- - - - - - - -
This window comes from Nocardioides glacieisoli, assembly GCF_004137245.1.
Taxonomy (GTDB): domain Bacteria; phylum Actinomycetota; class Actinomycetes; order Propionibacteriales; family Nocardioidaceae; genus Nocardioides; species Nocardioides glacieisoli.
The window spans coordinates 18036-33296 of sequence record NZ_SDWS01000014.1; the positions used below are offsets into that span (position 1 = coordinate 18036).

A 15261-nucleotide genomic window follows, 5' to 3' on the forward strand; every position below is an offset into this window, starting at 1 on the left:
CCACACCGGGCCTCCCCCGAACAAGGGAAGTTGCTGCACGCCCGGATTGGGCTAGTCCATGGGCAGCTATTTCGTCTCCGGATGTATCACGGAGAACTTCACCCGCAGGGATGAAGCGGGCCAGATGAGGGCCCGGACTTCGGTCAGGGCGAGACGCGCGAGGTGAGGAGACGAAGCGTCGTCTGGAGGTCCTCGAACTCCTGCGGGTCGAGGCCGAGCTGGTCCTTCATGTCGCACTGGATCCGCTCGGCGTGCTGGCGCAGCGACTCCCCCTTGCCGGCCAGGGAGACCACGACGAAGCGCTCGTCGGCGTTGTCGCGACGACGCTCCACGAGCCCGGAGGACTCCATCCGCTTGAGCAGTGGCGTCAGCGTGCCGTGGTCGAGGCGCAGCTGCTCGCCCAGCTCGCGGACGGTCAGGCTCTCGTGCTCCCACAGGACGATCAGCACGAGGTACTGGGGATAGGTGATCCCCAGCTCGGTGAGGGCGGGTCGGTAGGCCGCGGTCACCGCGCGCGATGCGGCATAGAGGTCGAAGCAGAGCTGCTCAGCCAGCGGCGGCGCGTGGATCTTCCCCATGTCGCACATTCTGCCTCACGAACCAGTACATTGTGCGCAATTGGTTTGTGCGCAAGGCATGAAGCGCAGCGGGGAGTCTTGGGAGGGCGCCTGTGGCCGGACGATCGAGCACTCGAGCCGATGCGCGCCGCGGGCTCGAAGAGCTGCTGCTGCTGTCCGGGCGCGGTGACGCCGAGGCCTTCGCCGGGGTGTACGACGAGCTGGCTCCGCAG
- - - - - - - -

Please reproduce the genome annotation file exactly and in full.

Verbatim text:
This window comes from Nocardioides glacieisoli, assembly GCF_004137245.1.
Taxonomy (GTDB): domain Bacteria; phylum Actinomycetota; class Actinomycetes; order Propionibacteriales; family Nocardioidaceae; genus Nocardioides; species Nocardioides glacieisoli.
The window spans coordinates 18036-33296 of sequence record NZ_SDWS01000014.1; the positions used below are offsets into that span (position 1 = coordinate 18036).

A 15261-nucleotide genomic window follows, 5' to 3' on the forward strand; every position below is an offset into this window, starting at 1 on the left:
CCACACCGGGCCTCCCCCGAACAAGGGAAGTTGCTGCACGCCCGGATTGGGCTAGTCCATGGGCAGCTATTTCGTCTCCGGATGTATCACGGAGAACTTCACCCGCAGGGATGAAGCGGGCCAGATGAGGGCCCGGACTTCGGTCAGGGCGAGACGCGCGAGGTGAGGAGACGAAGCGTCGTCTGGAGGTCCTCGAACTCCTGCGGGTCGAGGCCGAGCTGGTCCTTCATGTCGCACTGGATCCGCTCGGCGTGCTGGCGCAGCGACTCCCCCTTGCCGGCCAGGGAGACCACGACGAAGCGCTCGTCGGCGTTGTCGCGACGACGCTCCACGAGCCCGGAGGACTCCATCCGCTTGAGCAGTGGCGTCAGCGTGCCGTGGTCGAGGCGCAGCTGCTCGCCCAGCTCGCGGACGGTCAGGCTCTCGTGCTCCCACAGGACGATCAGCACGAGGTACTGGGGATAGGTGATCCCCAGCTCGGTGAGGGCGGGTCGGTAGGCCGCGGTCACCGCGCGCGATGCGGCATAGAGGTCGAAGCAGAGCTGCTCAGCCAGCGGCGGCGCGTGGATCTTCCCCATGTCGCACATTCTGCCTCACGAACCAGTACATTGTGCGCAATTGGTTTGTGCGCAAGGCATGAAGCGCAGCGGGGAGTCTTGGGAGGGCGCCTGTGGCCGGACGATCGAGCACTCGAGCCGATGCGCGCCGCGGGCTCGAAGAGCTGCTGCTGCTGTCCGGGCGCGGTGACGCCGAGGCCTTCGCCGGGGTGTACGACGAGCTGGCTCCGCAG